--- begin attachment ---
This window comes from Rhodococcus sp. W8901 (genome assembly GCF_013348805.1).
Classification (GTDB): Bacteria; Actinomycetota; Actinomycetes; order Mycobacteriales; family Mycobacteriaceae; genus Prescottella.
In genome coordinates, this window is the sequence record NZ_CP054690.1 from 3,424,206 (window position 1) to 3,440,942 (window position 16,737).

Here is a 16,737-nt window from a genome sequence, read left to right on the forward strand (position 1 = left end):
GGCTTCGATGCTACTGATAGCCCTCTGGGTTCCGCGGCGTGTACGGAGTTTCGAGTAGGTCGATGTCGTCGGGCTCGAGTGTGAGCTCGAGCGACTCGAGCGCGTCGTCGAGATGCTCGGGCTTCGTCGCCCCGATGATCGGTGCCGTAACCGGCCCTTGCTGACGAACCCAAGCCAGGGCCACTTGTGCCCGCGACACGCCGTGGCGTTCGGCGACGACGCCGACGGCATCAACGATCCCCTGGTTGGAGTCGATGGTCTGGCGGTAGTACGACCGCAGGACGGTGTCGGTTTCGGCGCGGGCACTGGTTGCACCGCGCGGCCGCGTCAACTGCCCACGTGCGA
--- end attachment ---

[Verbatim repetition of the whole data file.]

This window comes from Rhodococcus sp. W8901 (genome assembly GCF_013348805.1).
Classification (GTDB): Bacteria; Actinomycetota; Actinomycetes; order Mycobacteriales; family Mycobacteriaceae; genus Prescottella.
In genome coordinates, this window is the sequence record NZ_CP054690.1 from 3,424,206 (window position 1) to 3,440,942 (window position 16,737).

Here is a 16,737-nt window from a genome sequence, read left to right on the forward strand (position 1 = left end):
GGCTTCGATGCTACTGATAGCCCTCTGGGTTCCGCGGCGTGTACGGAGTTTCGAGTAGGTCGATGTCGTCGGGCTCGAGTGTGAGCTCGAGCGACTCGAGCGCGTCGTCGAGATGCTCGGGCTTCGTCGCCCCGATGATCGGTGCCGTAACCGGCCCTTGCTGACGAACCCAAGCCAGGGCCACTTGTGCCCGCGACACGCCGTGGCGTTCGGCGACGACGCCGACGGCATCAACGATCCCCTGGTTGGAGTCGATGGTCTGGCGGTAGTACGACCGCAGGACGGTGTCGGTTTCGGCGCGGGCACTGGTTGCACCGCGCGGCCGCGTCAACTGCCCACGTGCGA